- The required minimum levels of weekly liquid assets changes from 30% to 50%
One industry concern regarding the elevated liquidity thresholds is that the more conservative limits will further restrict portfolio construction in terms of taking on more risk and therefore potentially dampen expected yield expectations. The most liquid and safest securities usually come with lower return expectations.
Registered money market funds must file a report on Form N-CR if the percentage of its total assets in daily liquid assets or weekly liquid assets falls below 12.5% or 25%, respectively.
Reverse Distribution Mechanism (RDM)
Stable NAV MMFs are now authorized to implement a reverse distribution mechanism (RDM), also known as share destruction, or similar mechanisms during negative interest rate environments to maintain a stable $1.00 share price. While the existing ability to convert to a floating NAV is retained, this RDM is a far more commercially viable option should the need arise. Utilization of RDM is subject to certain board determinations and investor disclosures.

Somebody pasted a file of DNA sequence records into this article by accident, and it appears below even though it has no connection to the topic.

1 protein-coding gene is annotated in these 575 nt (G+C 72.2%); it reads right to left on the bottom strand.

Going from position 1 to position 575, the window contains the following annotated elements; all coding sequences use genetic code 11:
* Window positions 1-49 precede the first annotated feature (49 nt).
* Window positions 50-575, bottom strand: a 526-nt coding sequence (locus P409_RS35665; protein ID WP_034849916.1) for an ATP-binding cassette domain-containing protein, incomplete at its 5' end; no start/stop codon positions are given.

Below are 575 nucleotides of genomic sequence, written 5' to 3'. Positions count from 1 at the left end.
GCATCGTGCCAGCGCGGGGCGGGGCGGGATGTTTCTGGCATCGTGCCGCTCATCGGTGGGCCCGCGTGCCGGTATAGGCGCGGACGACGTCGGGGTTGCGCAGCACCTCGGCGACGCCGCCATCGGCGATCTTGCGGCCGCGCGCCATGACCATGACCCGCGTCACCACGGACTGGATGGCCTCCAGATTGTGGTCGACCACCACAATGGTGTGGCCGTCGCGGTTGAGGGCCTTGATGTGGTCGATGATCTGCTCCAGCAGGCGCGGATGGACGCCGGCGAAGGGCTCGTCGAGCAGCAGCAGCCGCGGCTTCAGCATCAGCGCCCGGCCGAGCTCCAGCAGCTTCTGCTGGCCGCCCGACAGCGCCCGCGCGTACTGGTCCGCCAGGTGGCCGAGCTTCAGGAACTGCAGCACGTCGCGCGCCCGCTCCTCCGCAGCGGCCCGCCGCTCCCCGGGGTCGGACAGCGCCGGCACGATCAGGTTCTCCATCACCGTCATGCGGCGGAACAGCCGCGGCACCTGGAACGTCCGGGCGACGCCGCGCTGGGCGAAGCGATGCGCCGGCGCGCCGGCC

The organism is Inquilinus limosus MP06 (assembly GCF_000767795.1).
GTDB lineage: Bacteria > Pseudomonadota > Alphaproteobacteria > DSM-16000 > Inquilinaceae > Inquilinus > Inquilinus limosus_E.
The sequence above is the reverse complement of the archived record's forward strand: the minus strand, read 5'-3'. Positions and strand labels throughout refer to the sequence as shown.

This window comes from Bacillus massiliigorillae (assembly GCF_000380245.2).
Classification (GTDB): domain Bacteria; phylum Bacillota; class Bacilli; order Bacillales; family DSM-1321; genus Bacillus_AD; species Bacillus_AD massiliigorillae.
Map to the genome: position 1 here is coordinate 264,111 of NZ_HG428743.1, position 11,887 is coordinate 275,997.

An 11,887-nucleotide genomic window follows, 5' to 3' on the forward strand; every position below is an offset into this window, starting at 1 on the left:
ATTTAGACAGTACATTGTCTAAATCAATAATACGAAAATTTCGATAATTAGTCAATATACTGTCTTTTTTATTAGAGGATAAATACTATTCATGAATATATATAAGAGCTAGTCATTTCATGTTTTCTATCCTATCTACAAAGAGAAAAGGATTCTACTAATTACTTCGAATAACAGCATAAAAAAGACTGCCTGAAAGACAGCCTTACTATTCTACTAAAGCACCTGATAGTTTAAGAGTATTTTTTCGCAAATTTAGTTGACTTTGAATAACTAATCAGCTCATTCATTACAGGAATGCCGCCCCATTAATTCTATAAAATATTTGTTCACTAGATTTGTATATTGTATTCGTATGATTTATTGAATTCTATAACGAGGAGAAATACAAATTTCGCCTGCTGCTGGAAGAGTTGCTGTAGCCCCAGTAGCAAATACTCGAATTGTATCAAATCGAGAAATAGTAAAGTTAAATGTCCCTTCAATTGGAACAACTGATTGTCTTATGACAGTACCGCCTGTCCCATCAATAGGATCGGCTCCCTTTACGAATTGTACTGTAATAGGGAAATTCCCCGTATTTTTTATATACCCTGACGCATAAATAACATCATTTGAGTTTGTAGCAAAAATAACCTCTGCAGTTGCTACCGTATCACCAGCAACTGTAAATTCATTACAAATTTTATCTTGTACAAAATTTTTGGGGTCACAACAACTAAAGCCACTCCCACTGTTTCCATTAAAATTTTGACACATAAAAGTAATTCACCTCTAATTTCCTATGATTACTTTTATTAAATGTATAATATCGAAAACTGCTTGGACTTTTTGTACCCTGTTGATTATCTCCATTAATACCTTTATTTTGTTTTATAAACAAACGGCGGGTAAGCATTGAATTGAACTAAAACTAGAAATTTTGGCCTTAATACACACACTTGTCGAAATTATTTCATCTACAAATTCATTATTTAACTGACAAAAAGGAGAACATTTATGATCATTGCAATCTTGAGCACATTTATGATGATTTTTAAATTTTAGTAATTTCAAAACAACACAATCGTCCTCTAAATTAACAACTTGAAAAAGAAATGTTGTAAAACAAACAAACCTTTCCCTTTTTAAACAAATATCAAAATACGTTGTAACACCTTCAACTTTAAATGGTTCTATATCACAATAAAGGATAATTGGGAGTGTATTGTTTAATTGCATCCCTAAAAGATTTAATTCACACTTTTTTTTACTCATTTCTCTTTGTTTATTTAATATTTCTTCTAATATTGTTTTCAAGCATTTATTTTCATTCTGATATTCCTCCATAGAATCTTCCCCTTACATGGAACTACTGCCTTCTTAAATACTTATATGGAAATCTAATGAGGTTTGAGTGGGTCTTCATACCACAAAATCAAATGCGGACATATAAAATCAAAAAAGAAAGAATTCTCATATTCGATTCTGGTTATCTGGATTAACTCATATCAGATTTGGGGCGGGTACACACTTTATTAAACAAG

Revisions to Form PF
The revised rules enhance reporting requirements of registered money market funds as well as SEC-registered investment advisers to private liquidity funds on Form PF.
The SEC believes liquidity funds “follow similar investment strategies as money market funds” and therefore must now report additional information such as “asset turnover, liquidity management and secondary market activities, subscriptions and redemptions, and ownership type and concentration”.
Industry will need to comply with the mandatory liquidity fee requirements within 12 months of the rules being published in the Federal Register (60 days); they also need to comply with discretionary liquidity fee, increased minimum liquidity requirements, and other amendments six months after that date, and amendments relating to Form PF and other reporting on June 11, 2024.
The final rules are a mixed bag. They have widespread impacts across products and impact operations, portfolio composition, regulatory reporting, fund boards, and interactions with and disclosures to investors. They will add costs and will involve relatively tight compliance windows.